Yousaf, the more experienced with 13 fights, beholds an impressive fighting brain with his ability to pick punches marking him out at an early stage of his career. Not many fighters, when they first turn pro, are mature enough to identify periods of the bout when they don’t need to come out swinging but Yousaf, still only 25, has frequently shown incredible maturity during the ring.
Against Gyula Dodu there was a punch-perfect display from the Golden Kid as he used his left jab repeatedly to keep on top of his opponent before dropping down to the body with some telling right hands to the body. A superb right to the head of Dodu, launched with exquisite timing and precision, finished off the fight and even though the bout lasted 118 seconds, the talent on show was mouthwatering.
Tommy ‘Super Frank’ is the current Central Area Super Flyweight champion and against Craig Derbyshire, in Frank’s seventh fight, the Yorkshire boxer impressed with his fight pace, going 10 rounds but looking comfortable throughout, and his commanding presence at the centre of the ring enables him to cut space off for his opponent, shortening the distance and letting Frank work the inside of his opponent – something he does particularly well.
When the hands get loose, they don’t half pack a punch and with a strong preference for targeting the body, he knows to pressure the opposition onto the ropes before unleashing with a series of alternating shots to the body.
In terms of power Yousaf probably has the upper hand, that should be evident from his superior knockout rate, but this is a fight you don’t see getting stopped early, it’s an enthralling battle between two young, hungry, undefeated fighters and it has all the ingredients of being an absolute barnstormer.
By: Oliver McManus
Jumaane Camero is a guy who despite being Southern Area champion has seemed to fly under the radar within the boxing community and he himself says he is “a pretty boring character” but, trust me, he isn’t – he’s an absolute gem of a human being.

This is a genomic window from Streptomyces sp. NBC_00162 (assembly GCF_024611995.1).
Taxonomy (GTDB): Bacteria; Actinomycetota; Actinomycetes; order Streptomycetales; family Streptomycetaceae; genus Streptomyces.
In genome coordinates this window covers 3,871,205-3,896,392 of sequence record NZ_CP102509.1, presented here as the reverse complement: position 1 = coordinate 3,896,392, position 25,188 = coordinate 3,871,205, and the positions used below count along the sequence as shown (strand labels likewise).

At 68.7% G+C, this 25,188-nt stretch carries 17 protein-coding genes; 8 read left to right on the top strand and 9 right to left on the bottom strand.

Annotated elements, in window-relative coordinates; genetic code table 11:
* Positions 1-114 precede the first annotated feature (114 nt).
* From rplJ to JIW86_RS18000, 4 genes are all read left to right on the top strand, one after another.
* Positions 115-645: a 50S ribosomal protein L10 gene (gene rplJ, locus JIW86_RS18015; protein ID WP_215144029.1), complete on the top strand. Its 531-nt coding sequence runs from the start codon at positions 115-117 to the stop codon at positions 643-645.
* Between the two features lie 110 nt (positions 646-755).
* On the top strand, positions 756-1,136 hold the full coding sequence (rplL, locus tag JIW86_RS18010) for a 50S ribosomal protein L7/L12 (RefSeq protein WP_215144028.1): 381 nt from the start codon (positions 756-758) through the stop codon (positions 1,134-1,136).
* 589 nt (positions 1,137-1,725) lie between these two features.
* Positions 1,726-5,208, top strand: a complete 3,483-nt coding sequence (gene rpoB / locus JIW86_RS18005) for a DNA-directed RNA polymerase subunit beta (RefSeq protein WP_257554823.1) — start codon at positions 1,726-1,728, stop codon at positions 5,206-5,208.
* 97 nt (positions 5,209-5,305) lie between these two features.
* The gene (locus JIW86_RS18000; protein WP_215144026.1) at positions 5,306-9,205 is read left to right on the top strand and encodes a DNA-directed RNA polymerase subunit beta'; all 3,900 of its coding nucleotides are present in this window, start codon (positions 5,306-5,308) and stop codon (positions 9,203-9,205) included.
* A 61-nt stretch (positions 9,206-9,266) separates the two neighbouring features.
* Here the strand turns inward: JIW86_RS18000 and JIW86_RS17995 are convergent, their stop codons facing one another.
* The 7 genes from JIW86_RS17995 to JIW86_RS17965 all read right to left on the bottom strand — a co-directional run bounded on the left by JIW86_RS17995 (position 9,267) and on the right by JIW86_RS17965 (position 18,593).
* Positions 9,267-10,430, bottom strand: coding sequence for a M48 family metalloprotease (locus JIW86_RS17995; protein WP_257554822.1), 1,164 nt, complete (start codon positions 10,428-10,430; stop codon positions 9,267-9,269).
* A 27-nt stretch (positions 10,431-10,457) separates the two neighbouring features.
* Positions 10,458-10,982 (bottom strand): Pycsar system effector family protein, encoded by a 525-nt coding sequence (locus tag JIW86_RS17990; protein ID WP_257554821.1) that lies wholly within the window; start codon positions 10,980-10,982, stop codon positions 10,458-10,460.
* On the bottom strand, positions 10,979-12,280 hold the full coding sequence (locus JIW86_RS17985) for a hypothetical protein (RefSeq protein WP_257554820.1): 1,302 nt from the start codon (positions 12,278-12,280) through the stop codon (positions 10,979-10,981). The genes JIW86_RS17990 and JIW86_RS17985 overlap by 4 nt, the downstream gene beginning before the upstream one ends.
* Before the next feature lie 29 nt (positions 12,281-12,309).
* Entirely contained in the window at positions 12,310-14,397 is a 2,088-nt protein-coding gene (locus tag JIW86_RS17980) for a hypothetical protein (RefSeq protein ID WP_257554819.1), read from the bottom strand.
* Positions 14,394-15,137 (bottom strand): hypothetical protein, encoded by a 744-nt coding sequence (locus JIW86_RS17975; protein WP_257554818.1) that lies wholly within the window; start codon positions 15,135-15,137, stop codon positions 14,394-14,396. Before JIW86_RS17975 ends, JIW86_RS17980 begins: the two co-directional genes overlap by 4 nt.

He was meant to fight on June 9th against Michael Devine in an English title eliminator, this was then pushed back a week so it could appear on Dave (UK TV) as part of Haymaker’s Joe Joyce card – unfortunately a week beforehand and a week after this interview, Devine wasn’t allowed to fight by the BBBofC due to issues with his medical.
Thankfully we didn’t devote too much time to that fight so I’ve only had to edit out one question but as you can see from the first thing we talk about, Camero knows the difficulties of finding an opponent all too well;
This (the fight) was doubling up as a Southern Area defence as well as an eliminator for the English title, has it been hard to find opponents that want to get in the ring with you?
It has been a nightmare! I won it in July 2017 and only now, almost a year later, I’m defending it. I had multiple fights fall through near the end of 2017. No mandatory defences were called and I was deemed too inexperienced to fight for an English. I was literally just waiting for something to pop up. But like they say it’s better late than never! Let’s hope he doesn’t now pull out!
I feel that people felt I was too much of an unknown quantity to risk a fight with me this early. It’s not important to me however, because I have what I want now, progressing towards a British Title.
That English belt is held by Myron Mills, belt aside, is that a fight that you’re interested in?
Myron Mills seems to really be proving himself, that is definitely a fight I would look forward to having and I believe a fight which British fighters need in order to move to the next level.
I truly think it would be very competitive and it would initiate improvement for us both to move onwards to better opportunities. This progress would start once the fight is made as we would train harder than before to come out on top and that’s the pressure you need in each camp. Pressure creates diamonds!
If we go back to your fight with Freddy Kiwitt in February, he himself was a late replacement for John O’Donnell and then you were the replacement opponent for Kiwitt – what goes through your mind when you take a fight on short notice?
It was quite funny, the moment I got a call I was with my nieces stuffing my face with pizza so the only thought going through my head was ‘I wonder how much I weigh right now’.
The call came the day before weigh so there wasn’t really any time to think about anything even if I wanted to. It was a good to get experience being under the lights of a show such as Hayemaker.
Looking back, you narrowly lost, do you regret taking that fight?
My last two fights have been nothing but fillers until I could finally get a southern area defence or push on to challenge for an English. The risk-reward of the Kiwitt fight meant if I won the board would have to put me towards an English title fight sooner. Losing meant nothing, I kept my area title and got decent exposure.